Comedy Column: The Winning Formula

Ben Rees , Columnist

E=MC2; MV=PQ; sugar, spice, and everything nice (plus Chemical X); a2+b2=c2; the trilogy. Formulas are time-tested recipes for success and certainty. The most profitable formula, you ask? Trilogies. Without question, the trilogy leads to exceptional profits, especially when books hit the box office.

As of March 30, “Divergent” brought in about $95 million at the box office. Given that the book is just the beginning of a teen-drama trilogy, we can presume a good amount more revenue will end up with Lions Gate Entertainment.

If you could break down the trilogy into a formula with variables, it would look something like this: L+A-(ME). Let me preach some knowledge about what these terms represent.

The first is L. L is a complicated term symbolizing listlessness, lamentation, and lethargy within the protagonist. Every trilogy begins with a teenage boy or girl who feels out of place; they don’t understand their environment and the world treats them unfairly. They just can’t seem to behave well because nobody sees them for what they truly are. An overwhelming sense of pity and mystery stems from L.

The A hones in on the outrageous level of adolescence these teens deal with. I don’t just mean puberty by the term adolescence—no, no, no. In this case, adolescence encompasses the entire spectrum of acne, awkwardness, and adoration. These lonely teens project their desires for love and acknowledgement onto a distant mentor, crush, or celebrity only to be painfully rejected because of how clearly bizarre they are. After many complex calculations, the mathematical term A can be derived from tears, Coke Zero, and Totino’s Pizza Rolls.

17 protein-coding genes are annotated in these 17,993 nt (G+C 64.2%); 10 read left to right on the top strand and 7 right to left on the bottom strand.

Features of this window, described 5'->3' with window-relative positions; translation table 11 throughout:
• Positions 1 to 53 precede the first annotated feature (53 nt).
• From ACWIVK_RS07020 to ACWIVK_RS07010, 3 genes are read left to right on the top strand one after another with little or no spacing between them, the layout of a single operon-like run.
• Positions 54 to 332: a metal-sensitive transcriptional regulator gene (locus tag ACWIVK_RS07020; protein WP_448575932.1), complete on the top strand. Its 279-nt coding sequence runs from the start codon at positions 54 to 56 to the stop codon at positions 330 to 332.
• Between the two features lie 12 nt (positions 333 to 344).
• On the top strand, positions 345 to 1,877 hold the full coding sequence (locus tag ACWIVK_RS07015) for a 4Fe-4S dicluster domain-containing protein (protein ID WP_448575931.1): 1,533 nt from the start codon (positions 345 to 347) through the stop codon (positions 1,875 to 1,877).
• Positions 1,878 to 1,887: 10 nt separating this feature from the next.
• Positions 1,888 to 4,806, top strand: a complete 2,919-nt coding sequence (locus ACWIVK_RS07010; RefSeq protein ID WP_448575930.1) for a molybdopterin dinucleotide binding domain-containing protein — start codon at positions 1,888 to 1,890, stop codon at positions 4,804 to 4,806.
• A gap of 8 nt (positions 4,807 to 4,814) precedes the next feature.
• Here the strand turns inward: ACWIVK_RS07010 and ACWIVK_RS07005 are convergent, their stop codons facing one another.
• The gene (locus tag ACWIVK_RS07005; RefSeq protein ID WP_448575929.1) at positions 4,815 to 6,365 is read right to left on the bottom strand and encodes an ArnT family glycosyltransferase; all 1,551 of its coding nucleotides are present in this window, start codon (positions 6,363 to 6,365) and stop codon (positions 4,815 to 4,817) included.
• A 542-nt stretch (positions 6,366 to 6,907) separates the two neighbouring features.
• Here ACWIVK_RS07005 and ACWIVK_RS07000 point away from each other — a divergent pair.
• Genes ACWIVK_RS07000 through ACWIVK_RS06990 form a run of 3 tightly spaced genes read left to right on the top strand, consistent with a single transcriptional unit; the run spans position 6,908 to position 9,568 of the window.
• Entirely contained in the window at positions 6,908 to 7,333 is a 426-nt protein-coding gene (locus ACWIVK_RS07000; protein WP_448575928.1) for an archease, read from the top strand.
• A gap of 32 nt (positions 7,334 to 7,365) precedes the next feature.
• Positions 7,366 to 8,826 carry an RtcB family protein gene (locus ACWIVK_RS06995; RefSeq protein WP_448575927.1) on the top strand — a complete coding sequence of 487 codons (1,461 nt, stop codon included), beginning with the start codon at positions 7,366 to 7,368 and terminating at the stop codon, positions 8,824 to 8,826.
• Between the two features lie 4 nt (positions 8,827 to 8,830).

M. Magic. Bam! Who knew this 12-year-old girl had super powers?! Where did they come from? Who cares?! She can lift dystopian robot police officers with the blink of an eye and teleport when she says her name backwards! Maybe if I emulate these actions after seeing the movie or write about them in my journal enough I can realize my true potential too … Oh, and that mentor, crush, or celebrity? Consider them wooed.

equals exacting revenge and changing the world as we know it. At this point, the protagonist sheds the skin of the awkward vessel seen in chapter one. All of a sudden, we recognize the tight musculature he developed while training dragons and the gorgeous hair she managed to keep safe from the hunters chasing her. The protagonist vanquishes all foes and comes face to recently-attractive-face with her arch nemesis. Of course, nobody dies. Instead, he saves the villain from a life of crime and finds himself with a father figure. Cue tension release and 360 degree camera rotation around a lengthy embrace.

I hope you all learned something. I also hope that you are decent enough people to send a royalty check my way once you have commoditized L+A-(ME) and made a trilogy that the masses devour.

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